The same applies to users. Users do not care inherently about cybersecurity; they care about accomplishing what they want to do. In effect, user’s business operations are to use technology to make their lives more convenient, enjoyable, and productive. If we fail to tie a security control back to support of a core operation, we will lose that battle every time. Let’s instead start by understanding what the process accomplishes and why it must be completed. This additional insight allows us to understand what controls would have a significant impact both on the process and the organization. Blending this knowledge, we can evaluate and present security controls that are an improvement from the current organizational state. This cyclical process continues in perpetuity and makes for a progressive, dynamic, and more secure overall IT environment.


As this cycle continues through multiple rotations, it becomes important to recognize existing progress and be realistic about the current state. Every time we exaggerate a risk, it reduces the number of people who will pay attention to us when it really counts. Conversely, when we provide a logical evaluation of the current state, while encouraging positive behavior, it promotes improved decision-making and consistent improvement.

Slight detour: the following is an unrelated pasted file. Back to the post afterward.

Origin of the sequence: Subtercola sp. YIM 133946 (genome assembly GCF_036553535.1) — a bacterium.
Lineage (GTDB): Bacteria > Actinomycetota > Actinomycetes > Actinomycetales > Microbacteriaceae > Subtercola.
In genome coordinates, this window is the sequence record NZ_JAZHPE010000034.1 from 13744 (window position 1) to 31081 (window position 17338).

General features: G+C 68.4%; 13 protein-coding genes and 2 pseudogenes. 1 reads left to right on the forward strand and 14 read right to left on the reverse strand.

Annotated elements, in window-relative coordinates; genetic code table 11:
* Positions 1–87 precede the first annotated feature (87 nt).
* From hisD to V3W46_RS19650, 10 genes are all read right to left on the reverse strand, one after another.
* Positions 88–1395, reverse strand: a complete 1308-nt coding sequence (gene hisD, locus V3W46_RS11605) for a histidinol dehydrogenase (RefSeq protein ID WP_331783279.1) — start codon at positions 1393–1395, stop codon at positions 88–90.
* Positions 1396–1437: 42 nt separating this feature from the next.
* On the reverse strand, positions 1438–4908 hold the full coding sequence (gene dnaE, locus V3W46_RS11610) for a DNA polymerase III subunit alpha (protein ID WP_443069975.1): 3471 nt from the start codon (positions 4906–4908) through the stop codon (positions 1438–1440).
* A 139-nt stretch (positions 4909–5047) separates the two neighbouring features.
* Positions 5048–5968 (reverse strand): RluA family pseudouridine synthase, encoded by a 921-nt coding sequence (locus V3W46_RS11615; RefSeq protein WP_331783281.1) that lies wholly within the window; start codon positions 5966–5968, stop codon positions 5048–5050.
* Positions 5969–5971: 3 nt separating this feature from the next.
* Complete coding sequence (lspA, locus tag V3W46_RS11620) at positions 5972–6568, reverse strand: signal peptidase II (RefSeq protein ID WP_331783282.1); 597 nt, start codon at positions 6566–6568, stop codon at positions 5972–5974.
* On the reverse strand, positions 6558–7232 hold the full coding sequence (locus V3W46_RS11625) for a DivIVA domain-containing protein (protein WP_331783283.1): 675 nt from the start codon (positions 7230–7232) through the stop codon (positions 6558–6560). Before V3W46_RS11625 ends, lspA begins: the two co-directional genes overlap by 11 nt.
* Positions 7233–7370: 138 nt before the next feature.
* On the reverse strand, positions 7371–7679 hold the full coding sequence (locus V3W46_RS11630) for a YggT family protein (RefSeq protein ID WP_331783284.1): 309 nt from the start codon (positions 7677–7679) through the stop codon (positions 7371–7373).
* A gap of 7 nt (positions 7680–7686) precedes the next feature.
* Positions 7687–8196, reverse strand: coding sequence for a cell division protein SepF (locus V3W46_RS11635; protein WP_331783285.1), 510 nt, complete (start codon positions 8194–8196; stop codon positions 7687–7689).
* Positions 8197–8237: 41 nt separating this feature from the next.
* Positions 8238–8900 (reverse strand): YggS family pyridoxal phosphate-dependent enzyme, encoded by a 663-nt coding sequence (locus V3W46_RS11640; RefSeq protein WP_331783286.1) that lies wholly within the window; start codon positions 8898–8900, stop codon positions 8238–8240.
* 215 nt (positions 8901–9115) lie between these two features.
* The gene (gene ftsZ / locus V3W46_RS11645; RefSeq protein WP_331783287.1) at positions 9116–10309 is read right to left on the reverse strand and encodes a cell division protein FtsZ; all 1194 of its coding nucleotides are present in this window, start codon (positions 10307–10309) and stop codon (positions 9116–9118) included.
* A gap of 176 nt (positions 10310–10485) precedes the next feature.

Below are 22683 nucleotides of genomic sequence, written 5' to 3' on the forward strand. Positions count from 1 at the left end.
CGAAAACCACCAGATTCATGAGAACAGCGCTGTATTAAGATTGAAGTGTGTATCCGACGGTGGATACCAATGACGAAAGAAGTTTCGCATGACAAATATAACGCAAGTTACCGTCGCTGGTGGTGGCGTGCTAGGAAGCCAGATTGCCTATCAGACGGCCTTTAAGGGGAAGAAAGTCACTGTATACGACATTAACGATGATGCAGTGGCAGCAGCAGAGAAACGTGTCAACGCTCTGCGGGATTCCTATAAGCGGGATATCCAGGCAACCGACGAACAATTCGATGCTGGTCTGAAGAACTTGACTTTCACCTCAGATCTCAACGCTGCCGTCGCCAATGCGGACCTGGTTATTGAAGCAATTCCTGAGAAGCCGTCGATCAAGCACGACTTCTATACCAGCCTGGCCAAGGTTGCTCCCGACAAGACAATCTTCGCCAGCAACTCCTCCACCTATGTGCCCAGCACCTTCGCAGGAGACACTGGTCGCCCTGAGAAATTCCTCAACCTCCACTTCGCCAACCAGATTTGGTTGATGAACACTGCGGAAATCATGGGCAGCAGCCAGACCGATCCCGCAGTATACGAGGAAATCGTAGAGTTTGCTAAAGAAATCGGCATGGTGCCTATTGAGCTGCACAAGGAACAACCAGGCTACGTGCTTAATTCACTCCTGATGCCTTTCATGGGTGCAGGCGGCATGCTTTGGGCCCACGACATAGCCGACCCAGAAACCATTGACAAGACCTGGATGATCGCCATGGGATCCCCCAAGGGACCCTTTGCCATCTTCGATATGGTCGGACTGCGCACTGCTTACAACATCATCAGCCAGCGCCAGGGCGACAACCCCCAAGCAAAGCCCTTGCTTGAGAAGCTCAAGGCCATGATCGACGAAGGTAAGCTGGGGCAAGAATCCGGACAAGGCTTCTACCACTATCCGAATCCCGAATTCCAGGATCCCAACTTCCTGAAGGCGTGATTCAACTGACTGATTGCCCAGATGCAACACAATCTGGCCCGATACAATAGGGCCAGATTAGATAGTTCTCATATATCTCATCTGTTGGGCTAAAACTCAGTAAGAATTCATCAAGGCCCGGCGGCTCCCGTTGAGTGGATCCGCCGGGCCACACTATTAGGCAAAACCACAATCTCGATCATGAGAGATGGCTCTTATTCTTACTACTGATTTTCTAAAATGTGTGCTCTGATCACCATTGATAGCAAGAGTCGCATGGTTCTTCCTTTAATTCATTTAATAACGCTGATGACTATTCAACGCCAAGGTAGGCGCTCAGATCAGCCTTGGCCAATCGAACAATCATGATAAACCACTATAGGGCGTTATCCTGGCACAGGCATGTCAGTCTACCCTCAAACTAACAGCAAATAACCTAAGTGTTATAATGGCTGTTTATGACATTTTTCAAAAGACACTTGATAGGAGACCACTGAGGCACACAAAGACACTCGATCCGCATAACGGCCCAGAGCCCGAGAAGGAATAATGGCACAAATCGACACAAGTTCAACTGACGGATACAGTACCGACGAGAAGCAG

Nothing truly great has ever been accomplished overnight, and cybersecurity is no different. Instead of planting our feet firmly in the ground we must instead push for an improvement from yesterday. Although this will often require us to compromise from what we know is better—accepting good-enough solutions—it improves the overall security posture of the organization and promotes continued inclusion in the decision process.

Perfect security doesn’t exist, and it never will

The business operations landscape is undergoing a tremendous transformation through the widespread adoption of Managed Service Providers (MSPs), the continued expansion of IoT, and the general commoditization of IT. The way we conduct operations today was science fiction material not too long ago. It is imperative we continue to cement and expand our role in the conversations about these implementations by providing a security perspective that supports business operations, not hinders them.


The next time there is a splashy breach headline (tomorrow?), or a business leader has a new IT idea, let’s all take a deep breath and think about what good approaches might look like. The days of the “No Culture” in cybersecurity needs to end. We must focus on partnering with businesses and users to provide practical security solutions, pragmatic advice, and a level-headed voice of reason.


We can start by asking ourselves: Is this a net gain for the overall security posture? If so, this might be time to accept an incremental victory and prepare to fight for a better solution on the next go-round.